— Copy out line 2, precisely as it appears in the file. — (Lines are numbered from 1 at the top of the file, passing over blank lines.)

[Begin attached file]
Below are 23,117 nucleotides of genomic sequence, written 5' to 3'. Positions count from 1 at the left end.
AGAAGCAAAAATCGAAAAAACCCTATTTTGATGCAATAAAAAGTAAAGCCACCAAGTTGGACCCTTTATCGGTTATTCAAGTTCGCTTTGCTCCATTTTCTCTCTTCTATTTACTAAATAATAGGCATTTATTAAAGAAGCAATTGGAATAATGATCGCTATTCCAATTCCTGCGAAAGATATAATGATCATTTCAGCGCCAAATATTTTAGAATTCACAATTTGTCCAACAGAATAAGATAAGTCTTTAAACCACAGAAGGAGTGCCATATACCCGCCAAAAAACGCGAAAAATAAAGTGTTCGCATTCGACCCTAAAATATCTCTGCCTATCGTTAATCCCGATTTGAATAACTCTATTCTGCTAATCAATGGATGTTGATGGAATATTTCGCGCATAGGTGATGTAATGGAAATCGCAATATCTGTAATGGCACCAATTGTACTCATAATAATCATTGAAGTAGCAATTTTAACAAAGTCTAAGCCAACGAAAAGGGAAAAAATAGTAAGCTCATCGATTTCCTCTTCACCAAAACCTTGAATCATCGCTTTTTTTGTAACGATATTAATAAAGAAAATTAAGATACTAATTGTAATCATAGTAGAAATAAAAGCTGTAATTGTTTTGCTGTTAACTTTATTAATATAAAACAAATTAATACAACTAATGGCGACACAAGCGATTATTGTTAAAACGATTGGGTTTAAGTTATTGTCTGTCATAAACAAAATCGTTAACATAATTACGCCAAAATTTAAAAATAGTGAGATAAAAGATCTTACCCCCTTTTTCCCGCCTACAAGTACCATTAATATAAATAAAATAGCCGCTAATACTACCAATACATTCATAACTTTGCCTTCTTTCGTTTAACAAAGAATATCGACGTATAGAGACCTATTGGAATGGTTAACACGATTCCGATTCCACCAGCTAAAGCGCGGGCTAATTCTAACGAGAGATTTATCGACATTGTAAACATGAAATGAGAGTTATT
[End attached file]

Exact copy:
AGAAGCAAAAATCGAAAAAACCCTATTTTGATGCAATAAAAAGTAAAGCCACCAAGTTGGACCCTTTATCGGTTATTCAAGTTCGCTTTGCTCCATTTTCTCTCTTCTATTTACTAAATAATAGGCATTTATTAAAGAAGCAATTGGAATAATGATCGCTATTCCAATTCCTGCGAAAGATATAATGATCATTTCAGCGCCAAATATTTTAGAATTCACAATTTGTCCAACAGAATAAGATAAGTCTTTAAACCACAGAAGGAGTGCCATATACCCGCCAAAAAACGCGAAAAATAAAGTGTTCGCATTCGACCCTAAAATATCTCTGCCTATCGTTAATCCCGATTTGAATAACTCTATTCTGCTAATCAATGGATGTTGATGGAATATTTCGCGCATAGGTGATGTAATGGAAATCGCAATATCTGTAATGGCACCAATTGTACTCATAATAATCATTGAAGTAGCAATTTTAACAAAGTCTAAGCCAACGAAAAGGGAAAAAATAGTAAGCTCATCGATTTCCTCTTCACCAAAACCTTGAATCATCGCTTTTTTTGTAACGATATTAATAAAGAAAATTAAGATACTAATTGTAATCATAGTAGAAATAAAAGCTGTAATTGTTTTGCTGTTAACTTTATTAATATAAAACAAATTAATACAACTAATGGCGACACAAGCGATTATTGTTAAAACGATTGGGTTTAAGTTATTGTCTGTCATAAACAAAATCGTTAACATAATTACGCCAAAATTTAAAAATAGTGAGATAAAAGATCTTACCCCCTTTTTCCCGCCTACAAGTACCATTAATATAAATAAAATAGCCGCTAATACTACCAATACATTCATAACTTTGCCTTCTTTCGTTTAACAAAGAATATCGACGTATAGAGACCTATTGGAATGGTTAACACGATTCCGATTCCACCAGCTAAAGCGCGGGCTAATTCTAACGAGAGATTTATCGACATTGTAAACATGAAATGAGAGTTATT